BEING THERE
IT'S A LONG TRIP FROM THE HOBBLE SKIRT TO HOTPANTS. WWD HAS BEEN THERE ALL ALONG THE WAY, CHRONICLING AN INDUSTRY AND ITS PEOPLE -- THEIR FASHIONS, FRIVOLITIES, TRAGEDIES AND TRIUMPHS. HERE, A THUMBNAIL LOOK AT 90 YEARS OF NEWS.

Editor's Note: Whenever WWD reporters go after a story also covered by the mainstream press, the goal is to give the readers something they are not likely to find anywhere else. This principle was established early in WWD's history. Take, for example, this article that appeared on April 19, 1912, when the newspaper was less than two years old. Reprinted in its entirety, it is a report on the sinking of the Titanic and is an interview with Edith L. Rosenbaum, who worked for the paper in Paris, and who was a Titanic survivor.

EDITH L. ROSENBAUM;
THE TITANIC
In Which She Tells Some Incidents of the
Tragedy in Connection With People
in the Trade
Miss Edith L. Rosenbaum, who arrived on the Carpathia last night, has apparently suffered no serious injury to her health from her experience in the Titanic disaster. She was calm and showed remarkably little effect of the shock and the great nervous strain which she had endured, controlling herself wonderfully. In a bodily sense, she suffered only a blister on one eye.
Miss Rosenbaum stated she has given an authorized interview concerning the disaster, as she saw it, to the New York Herald, which probably will appear in tomorrow's issue of the Herald. She thought, however, she could detail for WOMEN'S WEAR some incidents which came under her observation and which had to do with people in the trade.
Miss Rosenbaum will take a week's vacation in the country to recuperate and will then return to Paris as quickly as possible for, of course, she lost all the models and other merchandise she was bringing over in the Titanic.
Mr. Klauber, of Klauber Bros., laces, also one of the buyers of the Jordan Marsh Co. and a buyer of Gimbel Bros., as well as another young lace man (name unknown) went down. There were a number of Toronto buyers; the men were mostly lace and textile buyers, lace buyers predominating, it being a lace season.
George Rheims, of Rheims, Lenn & Co., had a wonderful escape. He was standing on the top deck with his brother-in-law, when he said, "See, the deck is under water. I guess we will have to swim." His brother-in-law said, "I do not know how to swim." Mr. Rheims answered, "Then, good-bye, old boy, I will take my chances." He jumped, struck the water, swam for two hours in the icy coldness, came across a collapsible boat and crept into it. The people had to stand up to keep it balanced. There were a couple of women in the boat, but they got tired standing up, and one leaned forward on Mr. Rheims's knee and finally dived and floated away from him. Mr. Rheims stood six hours in this icy water, and was carried up to the boat frozen nearly to the thighs, after having passed from close onto 1 o'clock to 7:30 swimming in the water. He was picked up by one of our own boats.
Showing the disposition of all to assist in the rescue of their fellow sufferers, Miss Rosenbaum related:
"One of our own boats rigged a sail and transferred her passengers into another boat, while this officer went back to pick up other survivors. He picked up Mr. Rheims among 16 others, six of whom died, so that ten survivors were taken into our boat very nearly half dead."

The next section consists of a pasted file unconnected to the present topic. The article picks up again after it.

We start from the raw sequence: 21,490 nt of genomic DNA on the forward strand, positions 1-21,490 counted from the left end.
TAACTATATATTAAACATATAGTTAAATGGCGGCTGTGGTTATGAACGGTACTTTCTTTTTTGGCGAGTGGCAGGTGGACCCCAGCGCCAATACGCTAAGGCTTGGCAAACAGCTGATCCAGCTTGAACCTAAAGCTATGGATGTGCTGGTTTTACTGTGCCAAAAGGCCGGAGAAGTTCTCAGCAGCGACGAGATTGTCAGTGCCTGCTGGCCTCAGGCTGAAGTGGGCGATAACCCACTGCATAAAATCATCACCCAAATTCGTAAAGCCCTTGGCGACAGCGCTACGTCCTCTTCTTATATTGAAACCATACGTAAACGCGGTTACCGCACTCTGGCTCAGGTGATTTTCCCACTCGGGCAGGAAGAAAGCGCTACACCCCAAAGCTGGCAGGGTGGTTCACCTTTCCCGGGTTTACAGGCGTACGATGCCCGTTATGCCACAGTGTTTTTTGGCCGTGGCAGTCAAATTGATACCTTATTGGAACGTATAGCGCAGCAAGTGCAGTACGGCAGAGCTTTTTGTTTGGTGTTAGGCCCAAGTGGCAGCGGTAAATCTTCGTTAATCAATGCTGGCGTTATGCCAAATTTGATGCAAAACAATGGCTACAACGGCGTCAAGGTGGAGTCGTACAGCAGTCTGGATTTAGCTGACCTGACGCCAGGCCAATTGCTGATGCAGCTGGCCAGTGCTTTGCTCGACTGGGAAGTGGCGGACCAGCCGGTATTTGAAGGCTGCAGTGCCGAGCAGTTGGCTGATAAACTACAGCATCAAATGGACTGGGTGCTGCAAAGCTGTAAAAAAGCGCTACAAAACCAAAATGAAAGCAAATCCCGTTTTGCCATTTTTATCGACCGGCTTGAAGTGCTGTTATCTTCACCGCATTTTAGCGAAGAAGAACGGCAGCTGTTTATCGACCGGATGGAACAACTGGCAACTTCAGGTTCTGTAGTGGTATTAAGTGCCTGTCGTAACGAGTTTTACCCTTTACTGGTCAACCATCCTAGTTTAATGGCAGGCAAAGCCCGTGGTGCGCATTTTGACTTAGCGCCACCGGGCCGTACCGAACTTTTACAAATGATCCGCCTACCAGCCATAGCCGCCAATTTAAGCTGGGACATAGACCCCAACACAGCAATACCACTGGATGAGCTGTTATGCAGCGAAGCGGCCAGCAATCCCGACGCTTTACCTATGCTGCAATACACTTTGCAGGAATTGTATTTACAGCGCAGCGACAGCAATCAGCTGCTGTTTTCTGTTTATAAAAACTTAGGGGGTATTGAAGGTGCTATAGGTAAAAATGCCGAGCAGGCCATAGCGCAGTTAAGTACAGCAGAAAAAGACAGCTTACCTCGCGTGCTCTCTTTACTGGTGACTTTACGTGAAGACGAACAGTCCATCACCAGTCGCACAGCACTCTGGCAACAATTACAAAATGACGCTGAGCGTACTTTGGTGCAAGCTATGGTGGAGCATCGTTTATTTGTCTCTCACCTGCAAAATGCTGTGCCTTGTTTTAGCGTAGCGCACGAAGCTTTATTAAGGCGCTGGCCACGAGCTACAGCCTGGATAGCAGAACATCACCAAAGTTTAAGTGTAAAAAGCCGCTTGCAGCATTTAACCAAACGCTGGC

B.L. Forman, of the firm of Kugelman, Frankland & Forman, who was formerly with Einstein, Wolff & Co., laces, for many years, was coming home from Paris, having just made the most wonderful connections. He had the most brilliant future ahead of him. He went down nobly.
The following incident then related by Miss Rosenbaum shows the courage the women displayed and that even in the face of such a frightful disaster the question of dress is inevitably present in the feminine mind:
"Lucille," Lady Duff Gordon, made her escape in a very charming lavender bath robe, very beautifully embroidered, together with a very pretty blue veil. She told me my clothes had been her admiration all the way over on the boat, and we exchanged compliments about our costumes and swapped style information closely after getting on the Carpathia. All her models, as well as my own, had gone to the bottom of the sea, and we both acknowledged that panier skirts and Robespierre collars were at a discount in midocean when you are looking for a ship to rescue you. Lady Duff Gordon asked: "Are you the one giving such interesting previews in WOMEN'S WEAR, and have you any idea what they are going to wear next year?" Our style costumes in mid-ocean: a pink bathrobe worn by me and a lavender by Lady Duff Gordon.
Miss Rosenbaum said that it seems extraordinary and wonderful to her that so many people should have had a kindly interest in her fate. The proofs of friendship and feeling that so many have shown have touched her very deeply. For instance, all the Paris and other houses of acquaintance upon her arrival cabled their sympathy.
Miss Rosenbaum said that perhaps shehad to go through this great trial to realize how truly kind everybody can be in life, and how little one can live with and be glad one is living. "After all, the only thing is friendship," she said.
Miss Rosenbaum, too, feels deep gratitude for the many kindly expressions which have been extended to them by friends, so many as to be too far-reaching for her to answer personally all the telephone calls, letters and cablegrams she received, and she therefore begs of her many friends to accept in this expression her thanks and deep appreciation for the sorrow expressed.

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